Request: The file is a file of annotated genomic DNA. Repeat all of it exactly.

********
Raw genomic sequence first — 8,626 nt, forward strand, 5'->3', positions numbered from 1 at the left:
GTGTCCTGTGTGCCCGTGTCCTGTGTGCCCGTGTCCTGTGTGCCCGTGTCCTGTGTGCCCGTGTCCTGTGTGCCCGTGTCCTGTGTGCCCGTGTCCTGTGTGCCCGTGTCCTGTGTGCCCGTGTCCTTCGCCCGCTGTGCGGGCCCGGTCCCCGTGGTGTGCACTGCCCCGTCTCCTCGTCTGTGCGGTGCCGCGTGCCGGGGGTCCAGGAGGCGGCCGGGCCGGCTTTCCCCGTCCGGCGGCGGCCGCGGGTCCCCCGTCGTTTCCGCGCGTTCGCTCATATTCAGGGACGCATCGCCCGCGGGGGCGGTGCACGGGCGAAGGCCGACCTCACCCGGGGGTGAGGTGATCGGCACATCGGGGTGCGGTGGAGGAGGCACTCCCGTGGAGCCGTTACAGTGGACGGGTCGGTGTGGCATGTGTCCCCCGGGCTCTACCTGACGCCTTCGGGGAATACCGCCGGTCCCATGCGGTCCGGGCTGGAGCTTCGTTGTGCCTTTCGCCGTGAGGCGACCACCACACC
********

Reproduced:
Raw genomic sequence first — 8,626 nt, forward strand, 5'->3', positions numbered from 1 at the left:
GTGTCCTGTGTGCCCGTGTCCTGTGTGCCCGTGTCCTGTGTGCCCGTGTCCTGTGTGCCCGTGTCCTGTGTGCCCGTGTCCTGTGTGCCCGTGTCCTGTGTGCCCGTGTCCTGTGTGCCCGTGTCCTTCGCCCGCTGTGCGGGCCCGGTCCCCGTGGTGTGCACTGCCCCGTCTCCTCGTCTGTGCGGTGCCGCGTGCCGGGGGTCCAGGAGGCGGCCGGGCCGGCTTTCCCCGTCCGGCGGCGGCCGCGGGTCCCCCGTCGTTTCCGCGCGTTCGCTCATATTCAGGGACGCATCGCCCGCGGGGGCGGTGCACGGGCGAAGGCCGACCTCACCCGGGGGTGAGGTGATCGGCACATCGGGGTGCGGTGGAGGAGGCACTCCCGTGGAGCCGTTACAGTGGACGGGTCGGTGTGGCATGTGTCCCCCGGGCTCTACCTGACGCCTTCGGGGAATACCGCCGGTCCCATGCGGTCCGGGCTGGAGCTTCGTTGTGCCTTTCGCCGTGAGGCGACCACCACACC